Russia is involved in oil-for-food scandal

Saddam Hussein gave advisers to Russian President &to=http:// ' target=_blank>Vladimir Putin allocations for more than 90 million barrels of Iraqi oil as thanks for Russia's support in the United Nations, a U.S. Senate investigative panel said today.

The oil allotment, which could be traded at a profit, was awarded to the Russian Presidential Council through &to=http:// ' target=_blank>Alexander Voloshin and a friend, Sergey Issakov, according to a report by the Senate Permanent Subcommittee on Investigations in Washington. Voloshin, former head of the council, was allocated oil as late as 2003, the Senate investigators said, citing &to=http:// ' target=_blank>Iraqi Oil Ministry records, reports Bloomberg.

According to CNN News, the Russian Foreign Ministry said Monday that, in the U.S. report, Russia was incriminated by the very fact of its participation" in the program, which was designed to let Iraq sell oil and use the proceeds to buy humanitarian items to ease the effects on the Iraq people of U.N. sanctions imposed after Saddam's invasion of Kuwait in 1990.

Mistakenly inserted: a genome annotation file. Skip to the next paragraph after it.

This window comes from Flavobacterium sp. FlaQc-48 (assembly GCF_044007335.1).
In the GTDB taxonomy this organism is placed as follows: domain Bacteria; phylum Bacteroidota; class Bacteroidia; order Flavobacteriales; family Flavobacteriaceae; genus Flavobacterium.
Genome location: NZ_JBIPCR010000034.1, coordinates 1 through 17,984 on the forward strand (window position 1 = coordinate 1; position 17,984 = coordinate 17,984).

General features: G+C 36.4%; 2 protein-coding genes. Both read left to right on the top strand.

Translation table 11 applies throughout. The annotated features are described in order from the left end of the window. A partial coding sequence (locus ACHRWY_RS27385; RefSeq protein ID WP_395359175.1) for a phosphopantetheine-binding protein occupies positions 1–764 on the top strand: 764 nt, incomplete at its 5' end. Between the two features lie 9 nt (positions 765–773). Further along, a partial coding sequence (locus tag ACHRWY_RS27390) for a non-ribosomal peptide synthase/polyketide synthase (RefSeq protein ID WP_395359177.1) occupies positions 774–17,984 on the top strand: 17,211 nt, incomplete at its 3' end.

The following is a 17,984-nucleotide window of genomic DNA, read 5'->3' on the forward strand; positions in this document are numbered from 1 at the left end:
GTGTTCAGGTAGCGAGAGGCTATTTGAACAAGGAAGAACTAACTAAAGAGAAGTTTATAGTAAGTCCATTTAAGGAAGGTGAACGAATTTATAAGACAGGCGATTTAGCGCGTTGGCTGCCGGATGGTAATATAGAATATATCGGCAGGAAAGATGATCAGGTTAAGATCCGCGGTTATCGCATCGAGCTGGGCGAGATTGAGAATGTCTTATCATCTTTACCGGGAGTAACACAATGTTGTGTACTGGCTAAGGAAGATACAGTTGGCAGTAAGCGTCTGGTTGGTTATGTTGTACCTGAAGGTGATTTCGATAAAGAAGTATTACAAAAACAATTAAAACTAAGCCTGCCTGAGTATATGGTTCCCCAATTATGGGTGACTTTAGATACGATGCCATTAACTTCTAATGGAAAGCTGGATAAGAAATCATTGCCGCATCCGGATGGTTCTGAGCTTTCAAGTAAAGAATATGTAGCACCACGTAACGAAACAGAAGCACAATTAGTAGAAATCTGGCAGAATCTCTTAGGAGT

"It is difficult to avoid the impression that the senators are trying to discredit the United Nations as a whole, pointing fingers at other countries while leaving the participation of American firms ... outside the brackets," the ministry said in a statement. "It would be more logical for them to attend to seeking violations in their own country," it added acidly.

The ministry said it was cooperating with a U.N.-appointed commission investigating the oil-for-food program, led by former U.S. Federal Reserve Chairman Paul Volcker.

Despite two visits to Moscow, that commission has not provided "any documented facts that would point to possible abuses by Russian companies or individuals."

The U.S. report details allegations that Saddam used oil vouchers, which allowed the bearer to buy Iraqi oil at cut-rate prices, to curry favor with countries holding veto power in the U.N. Security Council. The Senate subcommittee said about 30 percent of the oil sold in the program was allocated to Russia.

Zhirinovsky said he used his close ties with Saddam's government to steer Iraqi oil to Russian companies, but claimed he was motivated by patriotism and received no compensation for helping with introductions to Iraqi officials. He pointed out that the program allowed Iraq to decide whom to sell oil to.

Zhirinovsky also denied that he provided political or diplomatic support to Iraq in exchange for oil deals, calling the idea "absurd" and saying he had always opposed the U.N. sanctions. Zhirinovsky has been a Russian parliament member for over a decade, but was never in the government.

The U.S. report said the Russian Presidential Council -- led by Alexander Voloshin, former chief of staff to President Vladimir Putin -- received oil allocations worth more than $16 million, according to Iraq's oil ministry. Voloshin could not be reached for comment.

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